We aim for pain relief and better function without surgery

Broadly speaking, arthritis can be divided into inflammatory (diseases such as Rheumatoid) arthritis or more commonly degenerative or osteoarthritis. In osteoarthritis (OA) there is a breakdown of normal joint fluid and cartilage, sometimes due to an injury such as an ACL tear or fracture, but more commonly due to a combination of aging processes, genetics, and lifestyle factors. While OA can affect any joint, the knee and hip are often the most problematic as this typically limits activity and quality of life.

  • OA is a major cause of disability and chronic pain in Australia
  • >3.95 million Australians suffer from OA pain
  • Up to two thirds of people suffering from OA are of working age
  • Traditionally, treatments are only directed towards pain relief
  • While pain relief remains a primary objective at SPARC, we believe in a multidisciplinary approach to reduce progression of OA, increase function and quality of life and health

While having some degree of OA is a normal part of aging, there are many strategies other than surgery that can help keep you healthy and active in your life.

Ongoing knee or hip pain should not be dismissed as an inevitable part of getting older, especially if it starts to limit your daily life and activity levels

Rest would seem to be a common-sense approach to take if a joint hurts, however studies and international consensus are unanimous that activity plays a major part of appropriate treatment.  We have a fully equipped specialty OA gym service, with appropriate sports physiotherapists and exercise physiologists to help guide you through the process, whether it be with 1:1 sessions or small group classes.

Treatment options

In addition, there are many other evidence based strategies to explore which can include:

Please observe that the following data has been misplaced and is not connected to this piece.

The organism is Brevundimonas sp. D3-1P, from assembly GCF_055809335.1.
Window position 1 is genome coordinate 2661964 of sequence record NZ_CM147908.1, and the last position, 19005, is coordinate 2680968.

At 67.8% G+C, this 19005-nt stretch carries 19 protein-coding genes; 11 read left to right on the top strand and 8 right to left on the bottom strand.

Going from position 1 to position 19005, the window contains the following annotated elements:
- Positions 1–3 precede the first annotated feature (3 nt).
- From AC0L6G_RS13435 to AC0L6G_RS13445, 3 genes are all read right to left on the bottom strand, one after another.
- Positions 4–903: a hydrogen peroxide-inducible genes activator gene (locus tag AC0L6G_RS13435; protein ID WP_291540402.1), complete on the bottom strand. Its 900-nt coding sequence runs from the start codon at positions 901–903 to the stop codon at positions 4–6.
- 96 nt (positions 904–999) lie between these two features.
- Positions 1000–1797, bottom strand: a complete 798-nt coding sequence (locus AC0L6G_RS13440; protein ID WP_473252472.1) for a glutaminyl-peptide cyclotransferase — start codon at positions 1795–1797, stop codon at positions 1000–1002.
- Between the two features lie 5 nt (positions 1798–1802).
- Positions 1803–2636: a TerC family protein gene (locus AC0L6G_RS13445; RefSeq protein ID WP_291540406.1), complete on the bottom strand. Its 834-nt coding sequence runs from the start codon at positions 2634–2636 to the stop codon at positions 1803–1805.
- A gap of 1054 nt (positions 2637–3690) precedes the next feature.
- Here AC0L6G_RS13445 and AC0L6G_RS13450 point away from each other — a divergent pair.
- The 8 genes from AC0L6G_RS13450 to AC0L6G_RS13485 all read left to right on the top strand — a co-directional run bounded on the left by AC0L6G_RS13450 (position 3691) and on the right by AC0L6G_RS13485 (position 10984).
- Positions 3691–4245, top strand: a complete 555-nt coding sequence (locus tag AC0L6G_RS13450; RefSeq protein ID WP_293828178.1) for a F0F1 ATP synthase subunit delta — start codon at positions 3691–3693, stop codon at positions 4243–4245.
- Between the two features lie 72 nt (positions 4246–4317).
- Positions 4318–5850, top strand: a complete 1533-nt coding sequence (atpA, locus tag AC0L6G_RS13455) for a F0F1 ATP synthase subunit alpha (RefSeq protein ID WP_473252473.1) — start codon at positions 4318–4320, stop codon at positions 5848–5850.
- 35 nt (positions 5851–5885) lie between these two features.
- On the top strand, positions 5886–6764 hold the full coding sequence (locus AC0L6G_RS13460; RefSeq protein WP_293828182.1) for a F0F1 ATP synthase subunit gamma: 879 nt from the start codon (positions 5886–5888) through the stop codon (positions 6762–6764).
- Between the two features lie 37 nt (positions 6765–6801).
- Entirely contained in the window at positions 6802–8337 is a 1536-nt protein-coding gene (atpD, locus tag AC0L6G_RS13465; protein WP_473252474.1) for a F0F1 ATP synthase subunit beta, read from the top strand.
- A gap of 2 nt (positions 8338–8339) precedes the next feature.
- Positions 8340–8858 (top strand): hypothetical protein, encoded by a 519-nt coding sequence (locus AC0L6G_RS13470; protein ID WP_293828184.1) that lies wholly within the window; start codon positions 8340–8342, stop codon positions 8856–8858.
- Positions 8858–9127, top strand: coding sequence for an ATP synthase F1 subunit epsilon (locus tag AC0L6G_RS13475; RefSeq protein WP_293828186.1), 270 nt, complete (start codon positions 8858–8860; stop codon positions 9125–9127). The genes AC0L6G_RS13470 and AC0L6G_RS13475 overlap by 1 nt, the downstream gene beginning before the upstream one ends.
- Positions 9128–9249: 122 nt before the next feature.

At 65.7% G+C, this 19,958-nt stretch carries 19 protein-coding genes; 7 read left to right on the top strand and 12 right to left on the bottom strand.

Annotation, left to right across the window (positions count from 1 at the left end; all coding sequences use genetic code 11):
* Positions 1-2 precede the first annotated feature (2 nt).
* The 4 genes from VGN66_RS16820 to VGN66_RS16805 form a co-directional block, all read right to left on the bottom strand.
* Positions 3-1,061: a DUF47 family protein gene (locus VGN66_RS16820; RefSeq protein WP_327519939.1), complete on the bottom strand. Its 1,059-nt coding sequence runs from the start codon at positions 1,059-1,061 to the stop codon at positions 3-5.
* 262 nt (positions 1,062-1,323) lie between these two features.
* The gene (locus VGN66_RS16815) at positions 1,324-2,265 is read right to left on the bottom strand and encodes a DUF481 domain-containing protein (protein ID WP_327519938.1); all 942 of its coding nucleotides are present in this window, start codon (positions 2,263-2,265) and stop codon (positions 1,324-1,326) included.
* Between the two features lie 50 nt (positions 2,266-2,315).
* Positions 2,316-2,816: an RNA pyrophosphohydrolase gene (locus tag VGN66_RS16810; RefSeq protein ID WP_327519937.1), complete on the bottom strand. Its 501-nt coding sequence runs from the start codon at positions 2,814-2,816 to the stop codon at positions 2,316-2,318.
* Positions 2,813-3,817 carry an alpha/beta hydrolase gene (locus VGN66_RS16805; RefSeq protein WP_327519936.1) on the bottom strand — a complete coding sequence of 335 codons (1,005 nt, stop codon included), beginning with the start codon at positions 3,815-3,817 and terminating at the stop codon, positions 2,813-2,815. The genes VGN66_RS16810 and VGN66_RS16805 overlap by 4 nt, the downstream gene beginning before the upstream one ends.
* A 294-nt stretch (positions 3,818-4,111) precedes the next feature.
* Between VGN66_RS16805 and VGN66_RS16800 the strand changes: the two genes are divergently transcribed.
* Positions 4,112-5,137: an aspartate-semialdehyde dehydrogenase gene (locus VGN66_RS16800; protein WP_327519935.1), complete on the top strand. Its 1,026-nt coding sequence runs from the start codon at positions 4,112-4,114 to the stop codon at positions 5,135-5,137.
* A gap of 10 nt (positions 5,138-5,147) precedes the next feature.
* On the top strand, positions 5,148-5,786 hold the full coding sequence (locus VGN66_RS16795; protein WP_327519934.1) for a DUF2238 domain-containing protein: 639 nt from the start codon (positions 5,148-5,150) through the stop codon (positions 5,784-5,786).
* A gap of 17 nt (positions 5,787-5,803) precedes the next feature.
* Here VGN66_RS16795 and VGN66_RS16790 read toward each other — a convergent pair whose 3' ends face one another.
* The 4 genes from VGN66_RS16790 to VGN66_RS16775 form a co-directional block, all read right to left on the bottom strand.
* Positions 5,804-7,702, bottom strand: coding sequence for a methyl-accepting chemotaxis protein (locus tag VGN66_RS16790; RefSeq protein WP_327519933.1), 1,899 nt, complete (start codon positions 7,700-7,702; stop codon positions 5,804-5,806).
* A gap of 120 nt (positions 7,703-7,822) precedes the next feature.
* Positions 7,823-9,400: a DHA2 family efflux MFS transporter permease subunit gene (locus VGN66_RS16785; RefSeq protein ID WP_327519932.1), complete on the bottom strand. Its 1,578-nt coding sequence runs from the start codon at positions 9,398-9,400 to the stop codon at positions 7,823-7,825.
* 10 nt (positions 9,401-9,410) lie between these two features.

• Weight loss (shown to reduce 4x that amount of force on the knee joint)
    • So even losing 5kg would feel like taking 20kg of pressure off the joint
  • Bracing and orthotics to deload the more symptomatic side
  • A variety of natural supplements and gels
  • Modern pharmaceuticals
  • Radiofrequency denervation (numb the nerves in the joint)
  • Injection therapies        
    • Corticosteroids
    • Visco-supplementation gels (stimulating an increase in normal joint lubrication)
    • Platelet rich plasma (blood injections)
  • In addition, we are the only specialist physician practice in South Australia soon to engage in research and use of stem cell treatments for cartilage defects and OA.  

Exercise is Medicine

However underpinning all treatments for osteoarthritis is movement. SPARC practitioners believe that “exercise is medicine” remains a key component of treatment. Surgical options are of course advised in many advanced situations, but for those whom surgery is either not appropriate, or arthritis not yet bad enough to warrant surgery, our aim is to defer your joint replacement as long as possible while keeping you moving and comfortable in your life.

If non-surgical management of your OA is your aim, we look forward to working with you to keep you moving, healthy and happy.

Latest updates

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Facebook — October 18, 2017